I am not buying new books for some time, until I read some books people have given me as gifts, so I am reading the "yellow book," the "book of adventures," the "book on excellence," the "book on that spiritual city," and the "book on 'stylish writing'".
This post is abut the last one, Stylish Academic Writing (HUP, 2012). The author, Helen Sword, gives great advice and examples on how to improve academic writing. It was a gift from the dean of my department.
Here are some things I've liked very much so far (p. 109-10):
- Give examples: for every sentence that you write about an abstract concept or principle, follow up with the words "For example . . ." . . .
- . . . Stylish writers [her way to say good academic writers] employ similes, metaphors, analogies, and other figurative language to capture their reader's attention, and their understanding, appeal to their physical senses, and generate new ideas. If figurative language doesn't come naturally to you, try the following steps:
- . . . Choose a bland, abstract sentence from your book, thesis, or article. (Example: "Speech errors occur frequently in human conversation, but the many different varieties of errors are not yet been adequately analized and categorized by scholars.")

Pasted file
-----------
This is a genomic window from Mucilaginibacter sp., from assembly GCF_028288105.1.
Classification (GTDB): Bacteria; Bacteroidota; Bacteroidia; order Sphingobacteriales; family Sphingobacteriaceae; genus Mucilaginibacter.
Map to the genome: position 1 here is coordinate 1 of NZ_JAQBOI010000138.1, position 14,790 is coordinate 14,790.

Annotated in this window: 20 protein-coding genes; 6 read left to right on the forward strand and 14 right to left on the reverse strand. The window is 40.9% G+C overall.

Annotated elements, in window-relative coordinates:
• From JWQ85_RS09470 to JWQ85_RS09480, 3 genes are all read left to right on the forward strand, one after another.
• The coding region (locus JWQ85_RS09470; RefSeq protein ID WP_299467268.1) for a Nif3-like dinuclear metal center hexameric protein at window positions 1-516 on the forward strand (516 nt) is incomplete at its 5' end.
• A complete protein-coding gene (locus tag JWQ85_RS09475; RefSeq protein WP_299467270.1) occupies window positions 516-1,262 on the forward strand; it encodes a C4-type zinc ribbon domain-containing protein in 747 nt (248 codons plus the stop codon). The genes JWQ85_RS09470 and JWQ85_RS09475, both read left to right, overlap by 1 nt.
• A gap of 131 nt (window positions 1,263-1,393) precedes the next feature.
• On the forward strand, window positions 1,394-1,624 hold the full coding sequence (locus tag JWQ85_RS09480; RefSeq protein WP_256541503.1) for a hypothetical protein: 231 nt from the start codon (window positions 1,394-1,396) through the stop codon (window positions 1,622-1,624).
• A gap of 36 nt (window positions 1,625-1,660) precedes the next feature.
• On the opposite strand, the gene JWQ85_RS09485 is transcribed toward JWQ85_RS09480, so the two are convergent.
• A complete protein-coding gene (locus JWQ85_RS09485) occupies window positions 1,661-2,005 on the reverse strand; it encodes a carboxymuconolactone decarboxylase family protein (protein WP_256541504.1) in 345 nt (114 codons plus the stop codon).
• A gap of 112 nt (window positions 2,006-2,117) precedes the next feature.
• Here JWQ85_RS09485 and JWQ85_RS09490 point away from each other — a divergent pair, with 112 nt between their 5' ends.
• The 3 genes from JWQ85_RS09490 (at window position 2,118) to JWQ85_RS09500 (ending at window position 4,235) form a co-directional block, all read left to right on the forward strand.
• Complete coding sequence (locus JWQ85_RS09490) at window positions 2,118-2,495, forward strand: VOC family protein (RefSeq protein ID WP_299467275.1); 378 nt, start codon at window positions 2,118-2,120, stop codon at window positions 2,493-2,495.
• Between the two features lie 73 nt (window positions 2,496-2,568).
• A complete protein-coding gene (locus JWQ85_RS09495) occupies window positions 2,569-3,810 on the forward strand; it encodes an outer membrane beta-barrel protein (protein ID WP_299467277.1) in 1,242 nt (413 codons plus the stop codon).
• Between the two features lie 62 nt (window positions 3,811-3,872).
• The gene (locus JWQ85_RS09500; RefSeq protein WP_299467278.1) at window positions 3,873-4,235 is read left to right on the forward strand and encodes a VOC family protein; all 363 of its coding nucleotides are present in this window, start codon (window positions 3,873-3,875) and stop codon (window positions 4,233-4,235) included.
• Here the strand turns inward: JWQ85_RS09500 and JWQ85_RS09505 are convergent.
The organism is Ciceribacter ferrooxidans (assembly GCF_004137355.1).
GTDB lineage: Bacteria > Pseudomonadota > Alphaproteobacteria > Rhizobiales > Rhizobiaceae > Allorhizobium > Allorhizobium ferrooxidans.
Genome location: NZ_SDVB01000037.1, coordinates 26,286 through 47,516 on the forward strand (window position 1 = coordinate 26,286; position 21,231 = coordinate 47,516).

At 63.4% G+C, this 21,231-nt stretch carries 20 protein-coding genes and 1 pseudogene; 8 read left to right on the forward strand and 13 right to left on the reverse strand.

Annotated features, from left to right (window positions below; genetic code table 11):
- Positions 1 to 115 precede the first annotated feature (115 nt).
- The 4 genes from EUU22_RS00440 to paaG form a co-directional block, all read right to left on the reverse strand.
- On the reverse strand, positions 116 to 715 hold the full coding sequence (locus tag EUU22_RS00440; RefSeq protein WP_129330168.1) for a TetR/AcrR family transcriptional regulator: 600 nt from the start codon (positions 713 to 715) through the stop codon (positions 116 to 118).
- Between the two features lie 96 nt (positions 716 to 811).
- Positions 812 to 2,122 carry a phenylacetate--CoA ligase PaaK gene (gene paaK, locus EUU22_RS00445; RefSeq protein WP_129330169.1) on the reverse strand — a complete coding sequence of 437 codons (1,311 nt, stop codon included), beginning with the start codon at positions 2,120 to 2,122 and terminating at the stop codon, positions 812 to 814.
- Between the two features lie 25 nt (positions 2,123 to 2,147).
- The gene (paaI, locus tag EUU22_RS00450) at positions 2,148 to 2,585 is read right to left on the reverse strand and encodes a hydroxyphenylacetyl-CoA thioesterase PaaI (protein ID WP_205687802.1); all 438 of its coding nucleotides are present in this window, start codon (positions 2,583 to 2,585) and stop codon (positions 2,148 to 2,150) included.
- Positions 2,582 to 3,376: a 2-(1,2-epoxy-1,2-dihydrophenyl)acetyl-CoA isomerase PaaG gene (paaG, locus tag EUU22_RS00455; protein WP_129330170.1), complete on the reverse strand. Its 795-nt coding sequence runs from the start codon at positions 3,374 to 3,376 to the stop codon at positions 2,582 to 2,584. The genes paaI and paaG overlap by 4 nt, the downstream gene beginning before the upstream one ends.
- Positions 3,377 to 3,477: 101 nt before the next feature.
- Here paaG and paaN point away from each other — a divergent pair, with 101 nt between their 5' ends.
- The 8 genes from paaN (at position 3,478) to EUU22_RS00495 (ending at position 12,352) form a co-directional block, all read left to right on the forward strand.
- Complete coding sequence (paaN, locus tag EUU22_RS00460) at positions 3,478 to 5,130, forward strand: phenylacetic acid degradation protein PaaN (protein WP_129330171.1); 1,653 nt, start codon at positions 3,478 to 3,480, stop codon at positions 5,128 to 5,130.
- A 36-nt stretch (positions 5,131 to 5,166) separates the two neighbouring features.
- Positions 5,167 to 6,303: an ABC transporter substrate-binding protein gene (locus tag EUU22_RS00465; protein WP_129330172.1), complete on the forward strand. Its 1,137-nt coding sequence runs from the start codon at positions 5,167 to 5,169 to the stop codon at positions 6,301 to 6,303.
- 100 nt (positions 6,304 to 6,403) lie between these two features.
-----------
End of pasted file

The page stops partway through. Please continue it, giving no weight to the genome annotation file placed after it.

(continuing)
- Identify the subjet of the sentence and come up with some concrete similes. ("Speech errors are like: sprouting weeds, lost children, swarming insects.")
- Choose one of those similes and expand it into an analogy. ("If speech errors are like warming insects, then the people who study them are like entomologists, and the act of studing them is like catching and classfying insects.")
- Get playful with the analogy: push its limits, explore its shadow side. ("If speech errors are like swarming insects, studying them is like intentionally walking into a cloud of mosquitoes. If linguists are like entomologists, classifying speech errors is like dipping butterflies in formaldehyde and pinning them to a board").